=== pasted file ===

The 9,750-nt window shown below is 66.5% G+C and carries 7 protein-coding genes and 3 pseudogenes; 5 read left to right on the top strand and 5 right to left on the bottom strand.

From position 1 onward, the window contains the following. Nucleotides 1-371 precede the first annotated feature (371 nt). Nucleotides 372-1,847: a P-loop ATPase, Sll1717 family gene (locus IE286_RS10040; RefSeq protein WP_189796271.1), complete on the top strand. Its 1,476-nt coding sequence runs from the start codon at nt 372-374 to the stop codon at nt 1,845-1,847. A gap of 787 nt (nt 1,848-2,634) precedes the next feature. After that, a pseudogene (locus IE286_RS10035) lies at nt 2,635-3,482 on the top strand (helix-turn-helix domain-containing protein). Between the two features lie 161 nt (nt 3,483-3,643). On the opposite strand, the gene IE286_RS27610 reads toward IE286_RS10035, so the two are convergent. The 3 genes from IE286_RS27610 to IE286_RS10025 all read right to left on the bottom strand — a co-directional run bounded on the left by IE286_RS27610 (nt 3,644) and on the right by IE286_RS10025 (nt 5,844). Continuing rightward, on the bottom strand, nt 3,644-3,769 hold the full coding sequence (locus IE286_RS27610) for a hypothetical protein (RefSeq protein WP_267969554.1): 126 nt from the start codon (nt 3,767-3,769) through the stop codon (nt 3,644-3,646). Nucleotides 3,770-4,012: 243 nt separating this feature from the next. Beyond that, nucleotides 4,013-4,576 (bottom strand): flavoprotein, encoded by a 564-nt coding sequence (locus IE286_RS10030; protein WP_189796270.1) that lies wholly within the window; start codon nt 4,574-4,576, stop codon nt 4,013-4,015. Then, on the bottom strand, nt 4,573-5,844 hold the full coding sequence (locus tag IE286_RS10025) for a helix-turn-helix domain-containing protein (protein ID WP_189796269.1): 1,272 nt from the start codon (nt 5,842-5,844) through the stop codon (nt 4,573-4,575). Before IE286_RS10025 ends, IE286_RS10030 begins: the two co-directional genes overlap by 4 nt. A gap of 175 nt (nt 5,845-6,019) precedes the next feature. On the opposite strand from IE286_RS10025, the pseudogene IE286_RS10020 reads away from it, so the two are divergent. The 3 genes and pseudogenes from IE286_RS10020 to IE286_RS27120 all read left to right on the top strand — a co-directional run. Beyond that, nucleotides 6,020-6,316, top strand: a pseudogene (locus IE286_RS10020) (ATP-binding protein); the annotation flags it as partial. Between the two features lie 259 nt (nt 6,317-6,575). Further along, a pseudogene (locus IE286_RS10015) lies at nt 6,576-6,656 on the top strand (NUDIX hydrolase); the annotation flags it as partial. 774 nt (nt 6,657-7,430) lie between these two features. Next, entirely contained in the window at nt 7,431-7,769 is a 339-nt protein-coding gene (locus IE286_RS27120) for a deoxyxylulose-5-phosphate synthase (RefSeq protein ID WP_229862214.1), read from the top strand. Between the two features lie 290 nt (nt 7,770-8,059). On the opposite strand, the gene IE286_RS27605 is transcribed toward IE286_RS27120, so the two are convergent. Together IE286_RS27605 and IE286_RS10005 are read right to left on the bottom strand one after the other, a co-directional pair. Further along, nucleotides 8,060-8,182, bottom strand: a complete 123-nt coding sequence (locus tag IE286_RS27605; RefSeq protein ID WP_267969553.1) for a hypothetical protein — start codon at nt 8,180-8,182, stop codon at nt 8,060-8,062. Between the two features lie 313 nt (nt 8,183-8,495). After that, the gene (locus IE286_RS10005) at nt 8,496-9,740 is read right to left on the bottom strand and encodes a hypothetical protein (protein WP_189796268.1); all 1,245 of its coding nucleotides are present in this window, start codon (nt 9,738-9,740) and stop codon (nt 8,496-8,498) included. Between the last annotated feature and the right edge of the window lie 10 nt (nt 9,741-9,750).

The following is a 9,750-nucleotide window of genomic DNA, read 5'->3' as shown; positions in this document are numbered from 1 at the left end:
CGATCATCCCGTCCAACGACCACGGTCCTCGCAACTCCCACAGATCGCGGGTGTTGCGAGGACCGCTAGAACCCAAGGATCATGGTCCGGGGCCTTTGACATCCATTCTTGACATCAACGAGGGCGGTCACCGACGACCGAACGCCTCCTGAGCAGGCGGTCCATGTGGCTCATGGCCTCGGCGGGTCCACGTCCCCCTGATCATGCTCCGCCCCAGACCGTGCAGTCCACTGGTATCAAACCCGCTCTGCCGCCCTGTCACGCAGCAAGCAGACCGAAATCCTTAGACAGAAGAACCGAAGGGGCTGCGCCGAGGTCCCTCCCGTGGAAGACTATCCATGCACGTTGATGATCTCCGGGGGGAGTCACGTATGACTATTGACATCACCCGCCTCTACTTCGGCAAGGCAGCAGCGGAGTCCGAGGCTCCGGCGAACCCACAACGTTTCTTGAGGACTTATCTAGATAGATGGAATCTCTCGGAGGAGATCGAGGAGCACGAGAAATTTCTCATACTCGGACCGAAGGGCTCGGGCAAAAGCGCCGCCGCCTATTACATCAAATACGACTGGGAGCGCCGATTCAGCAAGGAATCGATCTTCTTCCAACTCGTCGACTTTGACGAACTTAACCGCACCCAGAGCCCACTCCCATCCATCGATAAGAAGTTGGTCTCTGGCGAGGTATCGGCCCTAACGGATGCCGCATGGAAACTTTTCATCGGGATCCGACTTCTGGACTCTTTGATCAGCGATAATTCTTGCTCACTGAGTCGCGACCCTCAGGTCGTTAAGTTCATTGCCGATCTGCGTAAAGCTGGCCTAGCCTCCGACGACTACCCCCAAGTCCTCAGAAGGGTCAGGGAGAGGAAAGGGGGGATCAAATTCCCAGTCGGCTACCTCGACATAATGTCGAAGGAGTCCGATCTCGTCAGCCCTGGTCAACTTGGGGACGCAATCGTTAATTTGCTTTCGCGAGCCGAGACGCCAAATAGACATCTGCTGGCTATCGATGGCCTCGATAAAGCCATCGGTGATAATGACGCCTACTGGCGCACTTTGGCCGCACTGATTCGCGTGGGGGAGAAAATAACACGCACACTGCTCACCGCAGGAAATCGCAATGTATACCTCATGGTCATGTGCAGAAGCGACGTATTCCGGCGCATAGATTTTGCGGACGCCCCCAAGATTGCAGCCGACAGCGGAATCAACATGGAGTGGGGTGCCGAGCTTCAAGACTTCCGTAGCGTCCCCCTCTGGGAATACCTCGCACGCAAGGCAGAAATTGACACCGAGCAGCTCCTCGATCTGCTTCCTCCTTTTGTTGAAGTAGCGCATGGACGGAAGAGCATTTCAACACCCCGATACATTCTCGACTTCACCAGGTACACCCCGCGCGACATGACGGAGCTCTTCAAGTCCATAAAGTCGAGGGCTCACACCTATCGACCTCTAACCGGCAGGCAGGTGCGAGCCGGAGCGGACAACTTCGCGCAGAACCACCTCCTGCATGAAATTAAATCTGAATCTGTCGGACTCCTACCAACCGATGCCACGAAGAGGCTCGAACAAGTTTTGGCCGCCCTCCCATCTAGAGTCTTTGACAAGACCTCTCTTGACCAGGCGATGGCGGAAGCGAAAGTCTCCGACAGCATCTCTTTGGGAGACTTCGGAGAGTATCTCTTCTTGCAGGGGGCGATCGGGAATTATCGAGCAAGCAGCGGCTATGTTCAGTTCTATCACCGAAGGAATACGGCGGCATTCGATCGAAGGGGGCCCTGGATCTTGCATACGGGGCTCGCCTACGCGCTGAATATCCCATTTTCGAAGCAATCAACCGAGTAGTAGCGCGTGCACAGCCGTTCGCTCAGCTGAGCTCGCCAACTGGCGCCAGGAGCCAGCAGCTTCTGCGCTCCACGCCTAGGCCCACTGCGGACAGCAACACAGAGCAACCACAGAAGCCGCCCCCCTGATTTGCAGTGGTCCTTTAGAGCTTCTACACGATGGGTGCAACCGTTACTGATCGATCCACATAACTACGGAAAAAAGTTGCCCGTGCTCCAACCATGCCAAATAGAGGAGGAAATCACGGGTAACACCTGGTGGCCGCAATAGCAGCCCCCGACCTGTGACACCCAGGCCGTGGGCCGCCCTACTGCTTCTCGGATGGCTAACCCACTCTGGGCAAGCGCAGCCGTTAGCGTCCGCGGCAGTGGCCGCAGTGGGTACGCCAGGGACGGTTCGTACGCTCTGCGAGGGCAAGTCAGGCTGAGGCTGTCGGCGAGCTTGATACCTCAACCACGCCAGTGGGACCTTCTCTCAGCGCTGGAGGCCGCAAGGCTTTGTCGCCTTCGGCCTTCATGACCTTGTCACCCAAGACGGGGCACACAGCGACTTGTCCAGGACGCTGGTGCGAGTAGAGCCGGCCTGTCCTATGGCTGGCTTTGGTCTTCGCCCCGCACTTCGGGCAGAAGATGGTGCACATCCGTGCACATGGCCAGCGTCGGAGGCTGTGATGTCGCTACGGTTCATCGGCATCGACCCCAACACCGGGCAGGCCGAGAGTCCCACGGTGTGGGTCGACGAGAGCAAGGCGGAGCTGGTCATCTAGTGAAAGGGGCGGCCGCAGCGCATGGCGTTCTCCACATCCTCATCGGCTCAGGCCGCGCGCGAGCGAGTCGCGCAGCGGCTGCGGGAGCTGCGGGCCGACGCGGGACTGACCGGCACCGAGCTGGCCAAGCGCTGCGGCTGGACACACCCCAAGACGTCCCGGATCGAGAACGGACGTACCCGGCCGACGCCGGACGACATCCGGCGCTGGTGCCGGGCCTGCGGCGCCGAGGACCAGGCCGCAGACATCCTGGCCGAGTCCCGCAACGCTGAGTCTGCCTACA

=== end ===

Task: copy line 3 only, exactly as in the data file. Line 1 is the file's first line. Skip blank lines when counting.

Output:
The following is a 9,750-nucleotide window of genomic DNA, read 5'->3' as shown; positions in this document are numbered from 1 at the left end: